The latest unemployment numbers for Nevada are out, and they illustrate the problem companies are having here…and that is finding enough workers. Sarah Haslip of PeopleShare, Inc. represents a company looking to hire 180 temp workers in Reno. Make that, trying to hire. As she tells us, "It's been a daunting task. It's a tough market out there with companies like Tesla coming to town, Google..."The company hiring is in a good field…it’s a national healthcare provider.
Even in a good economy, people are finding they can earn hundreds of dollars by selling body fluids. Are you cash-strapped? Biomat USA might be the place for you. According to the new Sparks center’s manager Susan Gonzalez, it's easy money: "By your second visit it’s 90 minutes. We can our donors in and out in 90 minutes." And an easy $50 your first time in, $75 your second time. You can earn as much as $480 a month selling your plasma.
Ahead of Manchester International Festival's Tony Wilson and Factory Records remembrance event on July 10, Stuart Huggett takes a retrospective look at every album released by Factory Records’ classical music imprint, including new interviews with key players in its storyFrom 1989 until its demise in 1992, cult Manchester label Factory Records, famously home to Joy Division, New Order and Happy Mondays, issued 14 albums on its obscure classical imprint.
Muck Rack makes it simple to find people, tweets, or articles that mention any name, keyword, company, hashtag etc. We've compiled this guide to help you make the most of your search.
Selecting a term
Start searching tweets, articles from media outlets, articles mentioned in tweets, journalists'
names, titles and bios with some suggested searches:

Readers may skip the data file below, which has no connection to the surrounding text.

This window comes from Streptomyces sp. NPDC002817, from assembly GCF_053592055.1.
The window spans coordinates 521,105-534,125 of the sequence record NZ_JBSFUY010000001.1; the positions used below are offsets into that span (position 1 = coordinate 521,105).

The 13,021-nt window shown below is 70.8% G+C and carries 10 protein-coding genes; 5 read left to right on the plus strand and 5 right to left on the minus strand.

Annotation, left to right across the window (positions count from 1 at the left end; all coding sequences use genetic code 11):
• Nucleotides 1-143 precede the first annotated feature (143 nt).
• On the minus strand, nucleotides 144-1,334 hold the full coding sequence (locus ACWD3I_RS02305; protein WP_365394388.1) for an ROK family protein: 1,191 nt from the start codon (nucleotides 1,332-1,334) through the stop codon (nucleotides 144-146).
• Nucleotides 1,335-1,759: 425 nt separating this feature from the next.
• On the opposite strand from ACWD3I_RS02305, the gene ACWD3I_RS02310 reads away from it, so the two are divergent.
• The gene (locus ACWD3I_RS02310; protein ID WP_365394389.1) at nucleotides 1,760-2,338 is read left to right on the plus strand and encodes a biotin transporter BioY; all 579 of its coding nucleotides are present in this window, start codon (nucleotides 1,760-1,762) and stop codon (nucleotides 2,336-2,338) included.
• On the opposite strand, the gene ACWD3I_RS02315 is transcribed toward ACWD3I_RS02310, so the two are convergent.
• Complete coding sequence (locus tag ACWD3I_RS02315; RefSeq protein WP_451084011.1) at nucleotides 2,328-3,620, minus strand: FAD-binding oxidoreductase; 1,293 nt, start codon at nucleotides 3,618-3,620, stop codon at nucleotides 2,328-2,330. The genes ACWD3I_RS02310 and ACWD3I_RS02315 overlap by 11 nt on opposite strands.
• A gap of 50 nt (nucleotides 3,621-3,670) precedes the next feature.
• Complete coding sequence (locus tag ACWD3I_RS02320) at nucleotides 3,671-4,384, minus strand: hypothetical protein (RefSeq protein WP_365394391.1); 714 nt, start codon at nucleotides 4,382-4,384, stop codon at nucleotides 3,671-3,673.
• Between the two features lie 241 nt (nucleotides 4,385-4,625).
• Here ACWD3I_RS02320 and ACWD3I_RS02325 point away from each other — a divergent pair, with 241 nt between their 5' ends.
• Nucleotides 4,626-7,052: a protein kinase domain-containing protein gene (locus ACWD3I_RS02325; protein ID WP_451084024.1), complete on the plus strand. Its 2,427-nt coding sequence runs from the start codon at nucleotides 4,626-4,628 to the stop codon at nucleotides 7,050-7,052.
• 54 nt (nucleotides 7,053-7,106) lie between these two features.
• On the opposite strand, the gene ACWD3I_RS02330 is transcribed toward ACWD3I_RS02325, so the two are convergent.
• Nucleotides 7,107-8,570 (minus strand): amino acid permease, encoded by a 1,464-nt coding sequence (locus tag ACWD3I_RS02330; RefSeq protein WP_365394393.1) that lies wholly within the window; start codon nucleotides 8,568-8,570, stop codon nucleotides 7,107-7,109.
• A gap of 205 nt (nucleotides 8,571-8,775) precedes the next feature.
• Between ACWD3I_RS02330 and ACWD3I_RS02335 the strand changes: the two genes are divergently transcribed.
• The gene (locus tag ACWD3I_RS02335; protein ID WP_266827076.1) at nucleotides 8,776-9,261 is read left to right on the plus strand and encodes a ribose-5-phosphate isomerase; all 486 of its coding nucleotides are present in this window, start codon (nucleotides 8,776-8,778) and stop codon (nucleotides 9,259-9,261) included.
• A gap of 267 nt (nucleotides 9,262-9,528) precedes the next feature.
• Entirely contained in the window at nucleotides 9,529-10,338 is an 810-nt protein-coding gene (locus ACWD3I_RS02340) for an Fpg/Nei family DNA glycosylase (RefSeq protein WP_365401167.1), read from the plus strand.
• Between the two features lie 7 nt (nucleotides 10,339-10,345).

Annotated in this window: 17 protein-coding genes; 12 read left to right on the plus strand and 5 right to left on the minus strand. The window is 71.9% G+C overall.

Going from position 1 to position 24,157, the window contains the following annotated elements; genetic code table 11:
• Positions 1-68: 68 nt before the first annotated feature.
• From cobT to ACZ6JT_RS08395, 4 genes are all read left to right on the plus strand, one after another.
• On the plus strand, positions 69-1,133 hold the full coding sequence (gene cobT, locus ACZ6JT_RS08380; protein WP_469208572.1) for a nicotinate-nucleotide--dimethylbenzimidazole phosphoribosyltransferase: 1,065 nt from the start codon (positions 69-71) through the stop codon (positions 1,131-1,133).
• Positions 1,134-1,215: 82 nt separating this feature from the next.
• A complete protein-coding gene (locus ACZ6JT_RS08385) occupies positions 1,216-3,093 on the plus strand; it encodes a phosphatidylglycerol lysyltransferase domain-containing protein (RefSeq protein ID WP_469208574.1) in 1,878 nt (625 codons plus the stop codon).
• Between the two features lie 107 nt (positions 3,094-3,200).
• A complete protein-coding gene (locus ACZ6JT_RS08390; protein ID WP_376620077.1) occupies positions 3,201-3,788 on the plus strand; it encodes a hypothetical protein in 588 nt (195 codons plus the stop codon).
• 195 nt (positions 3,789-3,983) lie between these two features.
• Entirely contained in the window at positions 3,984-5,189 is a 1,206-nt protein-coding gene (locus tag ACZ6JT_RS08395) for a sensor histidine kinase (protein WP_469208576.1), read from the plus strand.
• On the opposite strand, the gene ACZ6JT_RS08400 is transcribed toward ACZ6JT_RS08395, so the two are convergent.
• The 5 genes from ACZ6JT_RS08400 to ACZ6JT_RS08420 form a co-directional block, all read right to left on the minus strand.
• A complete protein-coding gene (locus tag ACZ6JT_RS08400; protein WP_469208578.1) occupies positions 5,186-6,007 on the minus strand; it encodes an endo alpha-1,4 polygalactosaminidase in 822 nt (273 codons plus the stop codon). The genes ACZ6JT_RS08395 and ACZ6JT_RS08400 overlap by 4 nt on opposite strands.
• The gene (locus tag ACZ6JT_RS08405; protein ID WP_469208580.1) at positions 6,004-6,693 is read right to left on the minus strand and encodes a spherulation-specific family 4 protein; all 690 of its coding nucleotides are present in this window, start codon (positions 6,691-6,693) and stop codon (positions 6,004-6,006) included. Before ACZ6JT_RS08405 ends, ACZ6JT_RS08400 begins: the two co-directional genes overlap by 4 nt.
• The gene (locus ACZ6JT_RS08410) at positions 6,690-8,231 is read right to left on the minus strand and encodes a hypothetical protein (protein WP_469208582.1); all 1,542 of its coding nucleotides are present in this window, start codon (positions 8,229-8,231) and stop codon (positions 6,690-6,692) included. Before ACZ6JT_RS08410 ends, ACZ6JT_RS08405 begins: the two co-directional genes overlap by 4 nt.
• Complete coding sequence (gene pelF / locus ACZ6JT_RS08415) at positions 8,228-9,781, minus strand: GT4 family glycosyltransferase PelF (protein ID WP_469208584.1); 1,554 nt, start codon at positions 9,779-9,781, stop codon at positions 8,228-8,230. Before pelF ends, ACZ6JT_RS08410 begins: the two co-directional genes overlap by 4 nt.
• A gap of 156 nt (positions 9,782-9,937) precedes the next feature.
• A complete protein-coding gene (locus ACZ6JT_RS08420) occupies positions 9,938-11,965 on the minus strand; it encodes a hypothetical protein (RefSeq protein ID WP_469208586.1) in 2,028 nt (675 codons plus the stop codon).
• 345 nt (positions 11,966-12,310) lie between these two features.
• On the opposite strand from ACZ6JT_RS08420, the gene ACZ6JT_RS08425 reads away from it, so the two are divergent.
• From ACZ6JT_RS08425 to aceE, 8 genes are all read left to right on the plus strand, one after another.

Companies or Topics (e.g. iPhone, Microsoft)
Phrases (e.g. "cloud computing") — use quotes to keep the terms together
Twitter handles (e.g. @username) — returns those who have mentioned or replied to
Names (e.g. "David Pogue")
Hashtags (e.g. #sxsw, #london2012)
Bio details (e.g. vegan, Olympics, father)
Muck Rack's Advanced Search allows for many boolean operators.
Find results that mention multiple specified terms, use AND or
+. For example, ensure each result contains both Elon Musk and Mark Zuckerberg by
searching Obama AND Romney or Obama + Romney.
Use the operators OR or , to broaden your search when you'd like either of
multiple terms to appear in results. (This is the default behavior of our search when no operators
are used.) For example, search for democrat OR republican to find results that refer to
Democrats and/or Republicans.
Use NOT or - to subtract results from your search. For
example, searching Disney will yield results about the Walt Disney Company as well as Walt Disney
World Resort. To exclude mentions of Disney World, search for Disney -World or Disney
When using one of these operators with a phrase, enclose it in quotation marks. For example, you can
find results about smartphones excluding Apple's iPhone 4S by searching smartphone -"iPhone
Exact case matching or punctuation
If you're searching for a brand name or keyword that relies on specific punctuation marks or capitalization, you can
find results that match your exact query by adding matchcase: before the keyword you're searching for, like matchcase:E*TRADE .
Use parentheses to separate multiple
boolean phrases. For example, to find journalists talking about having fun in Disney World or
Disneyland, search for ("disney world" OR disneyland) AND fun.
An asterisk can be used to search for any variation of a root word truncated by the asterisk. For example, searching for admin* will return results for administrator, administration, administer, administered, etc.
A near operator is an AND operator where you can control the distance between the words. You can vary the distance the near operation uses by adding a forward slash and number (between 0-99) such as strawberries NEAR/10 "whipped cream", which means the strawberries must exist within 10 words of "whipped cream".